If you've never visited Taos, New Mexico, it's a must see before you die. Sitting on top of a mesa at the base of the Sangre de Cristo Mountains, it offers breath-taking views of the desert and an array of purple, red, orange, blue, pink and adobe colors which change by the hour according to the sun and clouds. Since the 1800s Taos has attracted such painters as Georgia O'Keeffe, D. H. Lawrence and photographer Ansel Adams. Lawrence's art hangs in a little hotel near the center of town. If you didn't know he was a painter, he wasn't, but he was an extraordinary writer.
For over 200 years Taos has been inhabited by Anglos, Native Americans, Hispanics or Latinos from Spain and south of the border. The attire, buildings and local landscaping are as colorful as the vistas surrounding the town. Taos is one of the most liberal of all liberal towns -- that is until a tough-talking former Marine swaggered in from Texas with the intention of refurbishing the Paragon Inn, one of 20 he has resurrected.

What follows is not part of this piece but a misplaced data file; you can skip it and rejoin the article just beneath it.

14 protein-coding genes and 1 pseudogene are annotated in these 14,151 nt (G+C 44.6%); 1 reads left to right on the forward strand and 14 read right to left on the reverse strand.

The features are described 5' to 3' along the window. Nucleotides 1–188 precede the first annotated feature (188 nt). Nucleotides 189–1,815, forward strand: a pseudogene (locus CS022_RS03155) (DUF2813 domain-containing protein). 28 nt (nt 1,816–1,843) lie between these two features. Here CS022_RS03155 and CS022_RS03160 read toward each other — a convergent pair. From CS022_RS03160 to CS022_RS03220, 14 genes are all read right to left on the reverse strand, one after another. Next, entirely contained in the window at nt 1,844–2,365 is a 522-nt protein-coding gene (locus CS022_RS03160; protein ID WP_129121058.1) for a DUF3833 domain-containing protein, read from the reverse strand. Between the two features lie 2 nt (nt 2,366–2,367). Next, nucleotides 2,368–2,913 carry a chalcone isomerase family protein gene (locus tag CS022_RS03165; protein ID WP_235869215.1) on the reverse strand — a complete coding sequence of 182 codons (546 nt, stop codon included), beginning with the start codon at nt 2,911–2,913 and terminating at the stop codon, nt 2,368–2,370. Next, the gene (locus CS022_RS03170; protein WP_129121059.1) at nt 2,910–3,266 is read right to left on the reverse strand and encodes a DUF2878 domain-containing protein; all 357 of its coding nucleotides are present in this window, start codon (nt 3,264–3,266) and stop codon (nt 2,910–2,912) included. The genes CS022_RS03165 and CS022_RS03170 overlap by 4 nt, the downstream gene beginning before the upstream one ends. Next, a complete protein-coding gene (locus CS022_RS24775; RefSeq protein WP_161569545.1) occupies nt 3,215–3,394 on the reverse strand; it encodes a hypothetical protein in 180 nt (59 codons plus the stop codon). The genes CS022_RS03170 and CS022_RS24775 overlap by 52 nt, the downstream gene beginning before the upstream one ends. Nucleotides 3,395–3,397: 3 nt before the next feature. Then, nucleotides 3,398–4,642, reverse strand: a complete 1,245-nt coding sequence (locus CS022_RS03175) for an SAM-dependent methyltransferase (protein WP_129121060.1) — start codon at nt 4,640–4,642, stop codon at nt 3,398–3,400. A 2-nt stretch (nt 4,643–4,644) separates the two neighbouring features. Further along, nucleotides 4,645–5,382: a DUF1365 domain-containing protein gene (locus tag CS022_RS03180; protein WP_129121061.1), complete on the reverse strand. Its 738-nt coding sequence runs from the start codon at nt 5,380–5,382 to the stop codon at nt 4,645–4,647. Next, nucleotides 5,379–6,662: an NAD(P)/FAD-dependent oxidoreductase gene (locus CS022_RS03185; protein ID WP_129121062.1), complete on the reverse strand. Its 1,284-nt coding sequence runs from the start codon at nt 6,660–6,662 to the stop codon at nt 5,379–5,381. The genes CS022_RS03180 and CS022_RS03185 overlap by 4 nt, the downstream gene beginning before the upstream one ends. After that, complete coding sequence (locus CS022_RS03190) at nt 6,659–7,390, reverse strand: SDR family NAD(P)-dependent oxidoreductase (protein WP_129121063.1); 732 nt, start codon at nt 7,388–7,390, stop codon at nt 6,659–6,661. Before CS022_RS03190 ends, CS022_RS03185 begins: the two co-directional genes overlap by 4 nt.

According to the Associated Press, Larry Whitten immediately laid down some new rules after he bought the run-down, Southwestern adobe-style hotel. Obviousloy paranoid, he forbade the Hispanic workers from speaking Spanish in his presence and "ordered some of them to Anglicize their names."
Whitman informed several employees he was changing their Spanish first names. He says it's a routine practice at his hotels "to change first name of employees who work the front desk phones or deal directly with guests if their names are difficult to understand or pronounce." Hope he never buys a hotel in Old Mexico or France or Spain.
I came into this landmine of Anglos versus Mexicans versus Indians versus everybody up here. I'm just doing what I've always done.
So, why did he decide on Taos? Whitten had visited this picturesque town before and liked its beauty. Apparently he doesn't consider the historically multi-cultural heritage as part of the beauty.
It has nothing to do with racism. I'm not doing it for any reason other than for the satisfaction of my guests, because people calling from all over America don't know theSpanish accents or the Spanish culture or Spanish anything.
The messages and comments he made in interviews with local media, including referring to townsfolk as "mountain people" and "potheads who escaped society," further enflamed tensions.